This International Women's Day, we are taking a moment to reflect on the immense gratitude we hold for the women who have paved a path for us. Over history, women leaders have fought for equal rights, not only for themselves, but for their families, communities, and the environment. We wouldn't be here today if it wasn't for a group of brave female activists before us, who gave us the confidence to break through barriers, showing us that women can be powerful leaders of change while also taking care of their community.
We have come a long way, but there is still so far to come.
Climate change continues to wreak havoc on our environment, impacting the health and wellbeing of so many with the depletion of natural resources and climate disasters. Our reliance on fossil fuels is only getting worse, creating green house gas emissions and global warming leading to drought and poverty around the world. Unfortunately, women and girls are disproportionately impacted by the damages of climate change, the UN estimates that 80% of those displaced by climate change are women. In fact, one of the top impacts to improving climate change, according to Project Drawdown, is educating girls.
Women's firsthand experience of the impact of climate change has made them uniquely qualified to fight for climate reform. This International Women's Day, we honour the climate leaders who have inspired us in the past, and set our intention on building many female climate change leaders in the future.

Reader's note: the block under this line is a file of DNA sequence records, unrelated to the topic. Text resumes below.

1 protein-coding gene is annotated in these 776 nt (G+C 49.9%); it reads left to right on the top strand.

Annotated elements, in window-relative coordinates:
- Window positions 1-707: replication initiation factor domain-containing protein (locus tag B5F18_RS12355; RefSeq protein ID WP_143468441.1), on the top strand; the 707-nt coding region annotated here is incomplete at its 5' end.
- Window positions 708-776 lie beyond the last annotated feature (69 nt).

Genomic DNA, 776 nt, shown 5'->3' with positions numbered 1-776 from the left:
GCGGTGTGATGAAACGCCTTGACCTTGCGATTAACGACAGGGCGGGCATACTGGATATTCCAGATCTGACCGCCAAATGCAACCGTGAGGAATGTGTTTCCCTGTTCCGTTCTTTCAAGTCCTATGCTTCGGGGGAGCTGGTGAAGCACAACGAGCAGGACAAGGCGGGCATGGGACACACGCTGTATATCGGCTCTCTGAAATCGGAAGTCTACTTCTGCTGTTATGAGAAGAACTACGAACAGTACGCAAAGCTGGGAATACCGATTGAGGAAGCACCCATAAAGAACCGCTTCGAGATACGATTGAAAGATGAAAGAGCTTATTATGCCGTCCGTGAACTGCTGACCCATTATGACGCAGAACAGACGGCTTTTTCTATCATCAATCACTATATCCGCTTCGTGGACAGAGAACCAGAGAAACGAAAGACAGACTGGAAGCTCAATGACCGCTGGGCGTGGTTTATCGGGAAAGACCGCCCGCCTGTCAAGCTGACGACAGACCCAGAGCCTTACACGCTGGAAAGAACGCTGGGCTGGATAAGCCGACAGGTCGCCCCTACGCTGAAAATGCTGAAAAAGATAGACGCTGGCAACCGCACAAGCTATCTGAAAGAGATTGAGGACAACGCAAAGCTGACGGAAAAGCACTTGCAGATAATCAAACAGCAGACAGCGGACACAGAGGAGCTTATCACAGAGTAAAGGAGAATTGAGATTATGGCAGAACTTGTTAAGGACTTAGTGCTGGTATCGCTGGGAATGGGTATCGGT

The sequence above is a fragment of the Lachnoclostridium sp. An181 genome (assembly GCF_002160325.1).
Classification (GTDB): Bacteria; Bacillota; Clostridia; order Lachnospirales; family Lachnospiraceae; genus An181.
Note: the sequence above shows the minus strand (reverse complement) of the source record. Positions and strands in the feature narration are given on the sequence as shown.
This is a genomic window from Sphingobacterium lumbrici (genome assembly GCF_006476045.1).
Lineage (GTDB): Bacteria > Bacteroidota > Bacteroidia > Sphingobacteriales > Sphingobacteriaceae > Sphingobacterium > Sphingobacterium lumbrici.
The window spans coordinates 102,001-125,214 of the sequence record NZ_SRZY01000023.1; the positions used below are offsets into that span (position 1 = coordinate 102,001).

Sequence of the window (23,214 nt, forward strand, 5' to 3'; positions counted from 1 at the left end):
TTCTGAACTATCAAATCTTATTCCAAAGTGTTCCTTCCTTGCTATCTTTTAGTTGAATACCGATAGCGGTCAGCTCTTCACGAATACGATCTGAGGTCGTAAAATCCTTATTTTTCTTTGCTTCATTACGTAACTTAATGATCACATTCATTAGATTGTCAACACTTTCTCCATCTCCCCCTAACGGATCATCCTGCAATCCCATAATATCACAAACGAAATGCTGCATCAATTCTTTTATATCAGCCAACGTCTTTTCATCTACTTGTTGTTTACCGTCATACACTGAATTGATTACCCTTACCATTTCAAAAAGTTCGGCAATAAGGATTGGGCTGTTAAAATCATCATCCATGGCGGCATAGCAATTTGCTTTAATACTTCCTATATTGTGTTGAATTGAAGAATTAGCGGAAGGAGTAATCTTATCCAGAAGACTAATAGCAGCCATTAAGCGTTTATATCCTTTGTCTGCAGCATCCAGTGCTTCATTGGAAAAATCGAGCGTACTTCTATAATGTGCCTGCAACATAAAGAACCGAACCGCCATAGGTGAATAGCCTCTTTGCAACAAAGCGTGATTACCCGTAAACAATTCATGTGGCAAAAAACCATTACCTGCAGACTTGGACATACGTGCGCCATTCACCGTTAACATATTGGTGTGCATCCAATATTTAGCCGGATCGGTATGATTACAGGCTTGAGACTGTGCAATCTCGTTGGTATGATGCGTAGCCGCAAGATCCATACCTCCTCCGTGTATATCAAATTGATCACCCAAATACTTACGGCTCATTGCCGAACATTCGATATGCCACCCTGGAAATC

Wangari Maathai founded the Green Belt Movement to improve deforestation in Kenya by working with women's groups to teach women how to plant trees and earn a living from the land. The movement has trained 30,000 women in trades to raise them out of poverty, and planted over 51 million trees. She is the first African woman to receive a Nobel Peace Prize in 2004.
American activist Winona LaDuke's non-profit the White Earth Land Recovery Project has revived the cultivation of wild rice in Minnesota, and sells traditional foods under its label Native Harvest. She's also the cofounder of Honor the Earth, a Native-led organization that provides grants to Native-run environmental initiatives, and the first Green Party leader to gain an electoral vote.
Author and social activist Naomi Klein wrote, No Logo, Shock Doctrine, as well as, This Changes Everything: Capitalism vs. the Climate. A critic of capitalism, her latest mission has been to fight for reduced emissions. Her books on climate change are award-winning and some of the most influential materials of this decade.